When you have a team which thinks it hasn’t won a World Series since 1908 because of a goat, you’ve got a problem. As a result, there’s no better time than now to fix things. How long the fix will take to get the Cubs to respectability is anyone’s guess.
The Action: The changes begin from the top. Theo Epstein left the Red Sox to take on the job of steering the Northsiders. He went to work immediately, hiring Dale Sveum as manager and Jed Hoyer as general manager. Hoyer found a taker for volatile pitcher Carlos Zambrano, getting starter Chris Volstad from the Marlins in return.
Hoyer didn’t stop there, acquiring Padres lefthanded-hitting 1B prospect Anthony Rizzo, Rockies 3B Ian Stewart, and starter Travis Wood. There were many free-agent signings, too, especially on the pitching side: former Pirates starter Paul Maholm, ex-Rockies hurler Rodrigo Lopez, longtime Tampa Bay starter Andy Sonnanstine and former Mariner Ryan Rowland-Smith.
As for the batters, Hoyer signed David DeJesus to a two-year, $10 million deal to play right field and bat leadoff, while Reed Johnson was also brought back for the other corner outfield position. Longtime 1B Carlos Pena decided to pack his home-run bat and move to the Rays, and 3B Aramis Ramirez signed with the Brewers.
It’s A Lock: Sveum has instituted a no-nonsense ethic where all the players have to own up to their mistakes. Ideally, that should bring more of a professional attitude to a club which has been known for a slacker mentality.
Matt Garza and Canadian Ryan Dempster head up the Cubs’ rotation once again. In the infield, despite some off-season troubles it appears Starlin Castro will be plying his trade at shortstop for the foreseeable future. Darwin Barney will be expected to continue his development at second base.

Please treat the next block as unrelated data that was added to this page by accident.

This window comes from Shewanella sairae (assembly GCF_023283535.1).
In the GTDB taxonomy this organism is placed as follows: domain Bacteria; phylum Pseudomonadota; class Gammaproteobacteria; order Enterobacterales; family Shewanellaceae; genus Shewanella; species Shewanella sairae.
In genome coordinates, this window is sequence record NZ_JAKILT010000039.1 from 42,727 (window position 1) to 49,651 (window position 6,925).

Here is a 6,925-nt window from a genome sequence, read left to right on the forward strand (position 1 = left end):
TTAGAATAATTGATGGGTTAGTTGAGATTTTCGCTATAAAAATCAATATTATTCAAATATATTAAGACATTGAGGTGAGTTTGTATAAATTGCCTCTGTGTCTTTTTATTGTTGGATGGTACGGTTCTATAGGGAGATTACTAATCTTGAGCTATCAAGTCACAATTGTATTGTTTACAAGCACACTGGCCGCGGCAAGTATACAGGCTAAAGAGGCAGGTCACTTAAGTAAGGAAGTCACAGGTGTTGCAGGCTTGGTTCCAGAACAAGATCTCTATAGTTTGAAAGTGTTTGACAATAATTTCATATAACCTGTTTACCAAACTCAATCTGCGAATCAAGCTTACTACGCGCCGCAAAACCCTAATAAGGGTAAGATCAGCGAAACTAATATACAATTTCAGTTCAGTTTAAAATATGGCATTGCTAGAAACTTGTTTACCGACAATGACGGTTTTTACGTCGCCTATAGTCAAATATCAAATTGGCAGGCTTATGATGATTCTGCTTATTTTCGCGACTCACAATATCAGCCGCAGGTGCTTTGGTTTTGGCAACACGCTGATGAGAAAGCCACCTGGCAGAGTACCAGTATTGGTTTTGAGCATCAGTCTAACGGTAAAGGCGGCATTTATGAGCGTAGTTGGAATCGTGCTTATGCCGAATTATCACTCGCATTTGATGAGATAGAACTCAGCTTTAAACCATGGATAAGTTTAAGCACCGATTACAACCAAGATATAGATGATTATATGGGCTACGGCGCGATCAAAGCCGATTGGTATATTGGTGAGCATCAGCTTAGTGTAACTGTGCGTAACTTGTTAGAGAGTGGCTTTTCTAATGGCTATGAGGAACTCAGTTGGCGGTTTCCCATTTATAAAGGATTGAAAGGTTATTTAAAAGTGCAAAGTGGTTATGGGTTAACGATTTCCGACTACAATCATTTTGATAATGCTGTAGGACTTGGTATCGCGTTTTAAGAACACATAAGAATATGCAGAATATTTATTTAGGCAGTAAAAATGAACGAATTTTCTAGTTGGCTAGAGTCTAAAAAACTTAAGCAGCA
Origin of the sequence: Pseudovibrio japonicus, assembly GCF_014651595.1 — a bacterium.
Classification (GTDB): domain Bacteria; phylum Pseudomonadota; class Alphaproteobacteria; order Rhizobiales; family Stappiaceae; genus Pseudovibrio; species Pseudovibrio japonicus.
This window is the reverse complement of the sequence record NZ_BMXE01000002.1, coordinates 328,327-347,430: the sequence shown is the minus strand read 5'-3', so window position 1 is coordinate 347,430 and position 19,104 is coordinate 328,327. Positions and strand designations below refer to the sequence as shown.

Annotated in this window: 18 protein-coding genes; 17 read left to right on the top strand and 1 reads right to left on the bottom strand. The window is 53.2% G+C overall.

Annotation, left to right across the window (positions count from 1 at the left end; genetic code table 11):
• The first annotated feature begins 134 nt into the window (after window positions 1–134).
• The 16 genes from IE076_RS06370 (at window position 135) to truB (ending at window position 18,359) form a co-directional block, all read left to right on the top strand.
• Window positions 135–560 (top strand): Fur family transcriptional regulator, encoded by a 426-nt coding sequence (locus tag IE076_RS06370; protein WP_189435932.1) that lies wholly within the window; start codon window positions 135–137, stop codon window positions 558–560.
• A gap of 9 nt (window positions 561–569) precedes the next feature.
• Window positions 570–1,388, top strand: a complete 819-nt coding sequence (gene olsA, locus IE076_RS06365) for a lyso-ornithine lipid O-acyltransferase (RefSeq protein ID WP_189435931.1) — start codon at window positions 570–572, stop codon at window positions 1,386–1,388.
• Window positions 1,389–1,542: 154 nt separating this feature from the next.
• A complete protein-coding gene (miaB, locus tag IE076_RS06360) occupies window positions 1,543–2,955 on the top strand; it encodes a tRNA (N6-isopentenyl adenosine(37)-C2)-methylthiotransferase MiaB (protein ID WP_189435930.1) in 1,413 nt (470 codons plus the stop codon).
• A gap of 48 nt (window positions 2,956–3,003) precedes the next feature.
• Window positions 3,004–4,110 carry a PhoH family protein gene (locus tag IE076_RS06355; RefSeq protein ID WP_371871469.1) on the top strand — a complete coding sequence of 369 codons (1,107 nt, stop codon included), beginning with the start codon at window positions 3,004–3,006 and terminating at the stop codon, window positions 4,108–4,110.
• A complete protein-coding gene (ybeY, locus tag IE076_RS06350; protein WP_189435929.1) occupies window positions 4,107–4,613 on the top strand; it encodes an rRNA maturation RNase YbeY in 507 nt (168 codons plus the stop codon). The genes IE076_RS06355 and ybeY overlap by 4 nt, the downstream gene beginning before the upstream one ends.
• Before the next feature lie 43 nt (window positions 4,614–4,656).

There’s an interesting competition in center field, where Marlon Byrd and Brett Jackson are swinging hot bats. Jackson will likely be sent down but if both stay hot, either one could become trade bait.
Hedge Your Bets: The club wants DeJesus to bat leadoff, but he doesn’t steal bases and hit only .240 for Oakland last season; he did hit .318 for the Royals in 2010, so maybe he can find that stroke again.
The starting rotation beyond Garza and Dempster is a bit of a puzzle. Volstad, Maholm, Wood, Lopez, Randy Wells and Jeff Samardzija are all jockeying for a spot. The bullpen is also questionable. Carlos Marmol is under increasing scrutiny for the huge jump his ERA took in 2011 (from 2.55 to 4.01).
Bryan LaHair is getting the first chance at first base, but he’s struggling this spring and some are already expecting Rizzo to take his place at some point. For now, Rizzo will probably be sent to Iowa to be their everyday first baseman. On the other side of the diamond, Ian Stewart will likely not be able to replace the high average or the RBI ability of the departed Ramirez.
The Payoff: The MLB futures betting has the Cubs doing somewhat better than their South Side neighbors the White Sox, but not by much. They’re not likely to win the Central division title or the National League pennant; Epstein, Hoyer and Sveum are going to need a lot of patience with this edition of the Cubs.